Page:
One last check in from the periphery. When I finish this I’m off to Day I.

But first I need to forgive.

Some folks, even if wearing garb proving their attendance at previous fests, don’t know what they don’t know.

I was on my way back to the hotel which is at the foot of Iberville from a hook up at the Louisiana Music Factory during the Jazz Vipers set.

LMF’s on Frenchmen Street at the other end of the Quarter. So I stopped at this little courtyard in the French Market by the Gazebo Café to rest my yelping dogs. (To bore you with woes about how my new walking shoes aren’t all they are cracked up to be would be over self indulgent even for a narcissist like myself.)

Anyway, the earnest but not really not very good band of old farts regaling the turistas with New Orleans standards broke into “Southern Nights.” One of my favorite tunes.

The guy sitting next to me on the bench turned to his wife/ GF/ inamorata for the weekend and pontificated too impress, “Wow, they’re playing that old Glen Campbell classic.” Read the rest of this entry »


JazzFest ’17: The Day Before My 30th

Posted: April 27th, 2017 | Filed under: Culture, Music | 1 Comment »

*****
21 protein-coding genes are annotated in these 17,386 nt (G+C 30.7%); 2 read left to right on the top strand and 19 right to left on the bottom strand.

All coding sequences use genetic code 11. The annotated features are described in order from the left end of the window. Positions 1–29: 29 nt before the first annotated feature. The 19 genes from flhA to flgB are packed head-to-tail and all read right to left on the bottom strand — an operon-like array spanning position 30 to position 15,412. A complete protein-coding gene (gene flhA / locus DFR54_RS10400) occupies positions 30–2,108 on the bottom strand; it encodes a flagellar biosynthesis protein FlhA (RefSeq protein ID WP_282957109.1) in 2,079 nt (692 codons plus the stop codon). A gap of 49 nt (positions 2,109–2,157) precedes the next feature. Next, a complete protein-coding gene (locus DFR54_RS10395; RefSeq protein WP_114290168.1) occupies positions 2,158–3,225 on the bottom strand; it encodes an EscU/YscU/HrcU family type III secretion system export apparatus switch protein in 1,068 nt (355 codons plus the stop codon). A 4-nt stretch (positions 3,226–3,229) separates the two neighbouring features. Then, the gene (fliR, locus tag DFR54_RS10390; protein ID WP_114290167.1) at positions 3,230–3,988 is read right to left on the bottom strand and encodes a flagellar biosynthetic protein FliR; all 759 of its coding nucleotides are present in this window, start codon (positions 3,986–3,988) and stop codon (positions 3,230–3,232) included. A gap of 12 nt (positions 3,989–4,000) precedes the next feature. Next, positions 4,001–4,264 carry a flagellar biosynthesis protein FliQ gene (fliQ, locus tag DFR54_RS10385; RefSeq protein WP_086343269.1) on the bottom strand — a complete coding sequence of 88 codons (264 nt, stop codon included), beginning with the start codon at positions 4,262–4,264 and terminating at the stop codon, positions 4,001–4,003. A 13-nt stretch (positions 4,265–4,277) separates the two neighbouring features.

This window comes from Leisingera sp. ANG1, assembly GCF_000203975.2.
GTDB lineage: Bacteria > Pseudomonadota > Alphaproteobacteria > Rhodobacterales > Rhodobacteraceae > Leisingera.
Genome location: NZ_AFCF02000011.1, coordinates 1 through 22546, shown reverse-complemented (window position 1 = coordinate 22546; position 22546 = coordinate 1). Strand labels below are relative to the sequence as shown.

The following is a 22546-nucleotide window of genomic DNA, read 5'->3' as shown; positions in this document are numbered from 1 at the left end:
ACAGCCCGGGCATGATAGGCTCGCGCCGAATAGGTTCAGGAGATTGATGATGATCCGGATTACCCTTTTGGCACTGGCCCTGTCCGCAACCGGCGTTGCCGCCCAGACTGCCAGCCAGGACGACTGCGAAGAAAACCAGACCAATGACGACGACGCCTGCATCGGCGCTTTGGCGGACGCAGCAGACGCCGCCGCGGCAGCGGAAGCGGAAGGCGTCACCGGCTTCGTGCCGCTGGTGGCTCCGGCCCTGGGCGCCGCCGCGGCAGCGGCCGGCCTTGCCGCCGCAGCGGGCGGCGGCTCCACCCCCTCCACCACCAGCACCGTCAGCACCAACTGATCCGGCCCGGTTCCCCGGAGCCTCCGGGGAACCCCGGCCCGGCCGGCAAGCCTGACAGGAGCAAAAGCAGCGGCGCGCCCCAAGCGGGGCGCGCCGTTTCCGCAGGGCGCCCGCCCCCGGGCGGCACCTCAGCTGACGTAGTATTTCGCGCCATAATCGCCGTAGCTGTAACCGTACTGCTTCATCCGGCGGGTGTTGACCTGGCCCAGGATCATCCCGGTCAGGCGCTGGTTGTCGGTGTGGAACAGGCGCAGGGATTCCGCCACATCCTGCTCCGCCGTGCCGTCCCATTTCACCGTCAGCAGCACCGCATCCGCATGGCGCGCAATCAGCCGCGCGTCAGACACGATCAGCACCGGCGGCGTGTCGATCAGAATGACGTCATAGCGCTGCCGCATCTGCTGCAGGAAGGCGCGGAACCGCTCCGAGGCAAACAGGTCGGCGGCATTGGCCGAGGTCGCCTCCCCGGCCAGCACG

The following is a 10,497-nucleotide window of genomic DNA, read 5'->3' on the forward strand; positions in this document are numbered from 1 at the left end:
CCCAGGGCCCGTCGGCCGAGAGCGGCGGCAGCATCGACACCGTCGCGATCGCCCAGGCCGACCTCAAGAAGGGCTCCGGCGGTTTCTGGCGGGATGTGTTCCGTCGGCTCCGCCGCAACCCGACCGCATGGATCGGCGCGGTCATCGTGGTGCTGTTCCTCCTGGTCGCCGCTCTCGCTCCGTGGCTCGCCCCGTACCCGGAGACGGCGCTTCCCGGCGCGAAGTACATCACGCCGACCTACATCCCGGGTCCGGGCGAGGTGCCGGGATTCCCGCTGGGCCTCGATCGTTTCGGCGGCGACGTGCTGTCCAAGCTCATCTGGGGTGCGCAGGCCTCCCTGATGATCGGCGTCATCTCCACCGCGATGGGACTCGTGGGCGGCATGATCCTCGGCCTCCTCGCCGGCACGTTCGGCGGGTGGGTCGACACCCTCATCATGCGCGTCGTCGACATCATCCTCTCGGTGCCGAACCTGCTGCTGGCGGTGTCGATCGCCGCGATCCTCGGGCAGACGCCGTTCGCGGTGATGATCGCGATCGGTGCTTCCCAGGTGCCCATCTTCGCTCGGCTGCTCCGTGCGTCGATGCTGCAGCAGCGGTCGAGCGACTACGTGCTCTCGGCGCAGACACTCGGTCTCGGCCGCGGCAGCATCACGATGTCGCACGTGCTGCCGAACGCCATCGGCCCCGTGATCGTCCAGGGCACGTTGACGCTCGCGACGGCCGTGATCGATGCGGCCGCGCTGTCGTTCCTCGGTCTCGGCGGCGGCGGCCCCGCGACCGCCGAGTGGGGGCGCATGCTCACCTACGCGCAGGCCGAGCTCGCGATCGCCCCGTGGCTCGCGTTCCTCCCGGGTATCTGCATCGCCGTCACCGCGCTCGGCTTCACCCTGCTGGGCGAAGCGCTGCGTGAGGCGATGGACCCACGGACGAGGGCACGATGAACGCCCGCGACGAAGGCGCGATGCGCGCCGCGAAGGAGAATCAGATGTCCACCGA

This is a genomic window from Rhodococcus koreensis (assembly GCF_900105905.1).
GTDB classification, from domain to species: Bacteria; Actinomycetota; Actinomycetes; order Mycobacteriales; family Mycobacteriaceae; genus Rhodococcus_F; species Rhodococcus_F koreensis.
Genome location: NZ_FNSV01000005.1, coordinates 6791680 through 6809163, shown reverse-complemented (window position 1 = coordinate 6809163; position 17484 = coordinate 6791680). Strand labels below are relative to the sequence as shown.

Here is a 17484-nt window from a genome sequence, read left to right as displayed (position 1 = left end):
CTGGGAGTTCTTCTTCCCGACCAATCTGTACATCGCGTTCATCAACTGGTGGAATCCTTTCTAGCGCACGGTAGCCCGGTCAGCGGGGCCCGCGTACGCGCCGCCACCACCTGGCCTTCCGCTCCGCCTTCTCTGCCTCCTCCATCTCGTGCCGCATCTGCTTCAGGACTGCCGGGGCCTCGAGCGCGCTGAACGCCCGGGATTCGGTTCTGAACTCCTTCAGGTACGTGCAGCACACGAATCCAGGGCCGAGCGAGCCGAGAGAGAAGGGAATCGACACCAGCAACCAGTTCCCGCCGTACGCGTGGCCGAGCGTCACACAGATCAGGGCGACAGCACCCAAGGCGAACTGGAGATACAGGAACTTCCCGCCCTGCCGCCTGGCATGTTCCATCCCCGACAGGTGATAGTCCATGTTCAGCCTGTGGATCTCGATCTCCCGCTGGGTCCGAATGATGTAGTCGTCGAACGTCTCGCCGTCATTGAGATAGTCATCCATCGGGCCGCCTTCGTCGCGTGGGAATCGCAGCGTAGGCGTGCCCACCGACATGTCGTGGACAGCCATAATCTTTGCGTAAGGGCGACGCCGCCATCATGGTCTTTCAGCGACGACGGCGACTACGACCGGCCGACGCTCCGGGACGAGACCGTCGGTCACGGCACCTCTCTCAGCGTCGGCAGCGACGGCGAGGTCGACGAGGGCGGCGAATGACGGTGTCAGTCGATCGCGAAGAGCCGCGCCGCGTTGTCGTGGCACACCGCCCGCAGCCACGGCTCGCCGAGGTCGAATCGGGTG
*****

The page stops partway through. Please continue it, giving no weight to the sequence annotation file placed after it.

God, how I love this place.

New Orleans is, as New Orleans has always been, it’s own kind of spirit force.

May it never change.

The Professor — my pal not Longhair — who attended many Fests with his bride, will be happy to know that the Quarter, bless its historic nature and sybaritic presence, remains fetid.

Especially early in the morning when it’s waking up, and the guys are out in front of the titty bars along Bourbon, hosing away the excess of the night before.

When the baristas in their long skirts are speeding along on their one speed bikes to work.

When the school buses are lined up on Royal near the Esplanade end, unloading kids at school.

When turistas like me, most in much better shape, are jogging away last evening’s gustatory or alcohol overload, wearing their school colors. Sparty. Roll Tide. I’m in Cardinal gear.

It’s an odd affectation, running the Vieux Carré during these transitional early AM moments, but’s it what I love to do, confirming another year, another JazzFest, my 30th, on the morrow.

Of course, I also enjoy jogging Audubon Park, which I do in those years when I’ve stayed with my old college pal, who introduced me to this incredible sensory potpurri that is JazzFest, incredible food and too much — OK I’ll bring in the ever overused cliché — bon temps roulez. Read the rest of this entry »


JazzFest #30: It’s Too Late To Stop Now

Posted: April 24th, 2017 | Filed under: Culture, Music | No Comments »

The winter of ’05-’06 was not easy.